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Greek Epigram and Byzantine Culture
Gender, Desire, and Denial in the Age of Justinian

$99.99 (C)

Part of Greek Culture in the Roman World

  • Publication planned for: June 2019
  • availability: Not yet published - available from June 2019
  • format: Hardback
  • isbn: 9781108480239

$ 99.99 (C)
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About the Authors
  • Sexy, scintillating, and sometimes scandalous, Greek epigrams from the age of the Emperor Justinian commemorate the survival of the sensual in a world transformed by Christianity. Around 567 CE, the poet and historian Agathias of Myrina published his Cycle, an anthology of epigrams by contemporary poets who wrote about what mattered to elite men in sixth-century Constantinople: harlots and dancing girls, chariot races in the hippodrome, and the luxuries of the Roman bath. But amid this banquet of worldly delights, ascetic Christianity - pervasive in early Byzantine thought - made sensual pleasure both more complicated and more compelling. In this book, Steven D. Smith explores how this miniature classical genre gave expression to lurid fantasies of domination and submission, constraint and release, and the relationship between masculine and feminine. The volume will appeal to literary scholars and historians interested in Greek poetry, Late Antiquity, Byzantine studies, early Christianity, gender, and sexuality.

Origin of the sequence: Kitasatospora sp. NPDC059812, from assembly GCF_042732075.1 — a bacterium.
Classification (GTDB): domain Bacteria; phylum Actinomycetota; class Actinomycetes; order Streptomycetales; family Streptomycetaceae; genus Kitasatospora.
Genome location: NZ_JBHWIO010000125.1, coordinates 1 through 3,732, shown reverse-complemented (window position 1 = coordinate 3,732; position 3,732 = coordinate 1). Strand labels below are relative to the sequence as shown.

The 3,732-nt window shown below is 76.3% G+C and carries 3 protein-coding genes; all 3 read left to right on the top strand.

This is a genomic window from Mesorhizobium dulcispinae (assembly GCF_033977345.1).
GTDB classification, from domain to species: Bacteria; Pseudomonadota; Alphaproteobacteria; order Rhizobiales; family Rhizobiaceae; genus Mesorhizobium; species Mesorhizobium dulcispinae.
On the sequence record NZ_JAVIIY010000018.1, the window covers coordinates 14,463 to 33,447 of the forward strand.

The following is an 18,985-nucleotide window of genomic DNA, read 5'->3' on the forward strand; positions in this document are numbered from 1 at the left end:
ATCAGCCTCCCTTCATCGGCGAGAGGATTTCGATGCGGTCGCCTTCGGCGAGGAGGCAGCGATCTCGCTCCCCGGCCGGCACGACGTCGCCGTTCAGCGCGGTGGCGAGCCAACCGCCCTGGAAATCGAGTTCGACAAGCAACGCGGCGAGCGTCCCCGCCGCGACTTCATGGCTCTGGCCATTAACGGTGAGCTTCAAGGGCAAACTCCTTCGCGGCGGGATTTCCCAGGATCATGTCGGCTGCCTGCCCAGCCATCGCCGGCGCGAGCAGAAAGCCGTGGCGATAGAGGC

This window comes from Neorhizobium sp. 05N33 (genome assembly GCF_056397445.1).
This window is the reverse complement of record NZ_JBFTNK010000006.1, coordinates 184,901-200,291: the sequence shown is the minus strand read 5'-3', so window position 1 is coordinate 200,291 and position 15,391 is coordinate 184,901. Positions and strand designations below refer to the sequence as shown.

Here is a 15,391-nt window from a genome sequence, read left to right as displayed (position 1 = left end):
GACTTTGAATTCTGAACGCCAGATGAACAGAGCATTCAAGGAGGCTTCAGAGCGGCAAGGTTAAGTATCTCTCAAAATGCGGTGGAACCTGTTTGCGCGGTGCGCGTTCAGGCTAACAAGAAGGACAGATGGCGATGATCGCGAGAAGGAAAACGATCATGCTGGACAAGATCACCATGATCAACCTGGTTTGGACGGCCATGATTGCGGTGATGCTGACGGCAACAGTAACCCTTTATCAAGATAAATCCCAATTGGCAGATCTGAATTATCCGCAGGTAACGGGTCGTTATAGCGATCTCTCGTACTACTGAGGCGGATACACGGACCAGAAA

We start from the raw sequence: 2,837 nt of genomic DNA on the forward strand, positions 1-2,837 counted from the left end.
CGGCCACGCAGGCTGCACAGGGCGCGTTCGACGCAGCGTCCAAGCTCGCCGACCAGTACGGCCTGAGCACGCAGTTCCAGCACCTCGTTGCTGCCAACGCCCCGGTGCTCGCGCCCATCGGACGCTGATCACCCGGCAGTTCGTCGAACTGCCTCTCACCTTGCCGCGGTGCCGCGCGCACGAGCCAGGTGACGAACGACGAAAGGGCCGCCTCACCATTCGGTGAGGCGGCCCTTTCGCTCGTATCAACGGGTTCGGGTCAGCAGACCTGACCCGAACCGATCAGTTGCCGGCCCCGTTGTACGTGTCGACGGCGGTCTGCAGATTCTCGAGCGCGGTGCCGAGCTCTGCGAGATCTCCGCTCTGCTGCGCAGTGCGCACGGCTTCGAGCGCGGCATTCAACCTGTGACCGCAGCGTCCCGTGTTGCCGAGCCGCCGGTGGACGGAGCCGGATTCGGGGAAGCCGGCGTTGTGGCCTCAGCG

• Presents a compelling interpretation of Greek poetry that bridges classical and early Byzantine culture
    • Focuses on gender and desire
    • Traces the relationship between literary fantasy and Roman Imperial power
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    Product details

    • Publication planned for: June 2019
    • format: Hardback
    • isbn: 9781108480239
    • length: 288 pages
    • dimensions: 235 x 158 x 18 mm
    • weight: 0.61kg
    • contains: 7 b/w illus. 1 map
    • availability: Not yet published - available from June 2019
  • Table of Contents

    Introduction
    1. Food and wine
    2. An erotic geography
    3. Urban pleasures
    4. Phallic creatures
    5. Classical women
    6. Thieving Aphrodite
    Conclusion
    Bibliography.

  • Author

    Steven D. Smith, Hofstra University, New York
    Steven D. Smith is Professor of Classics and Comparative Literature at Hofstra University, New York. His publications include Greek Identity and the Athenian Past in Chariton: The Romance of Empire (2007) and Man and Animal in Severan Rome: The Literary Imagination of Claudius Aelianus (Cambridge, 2014).

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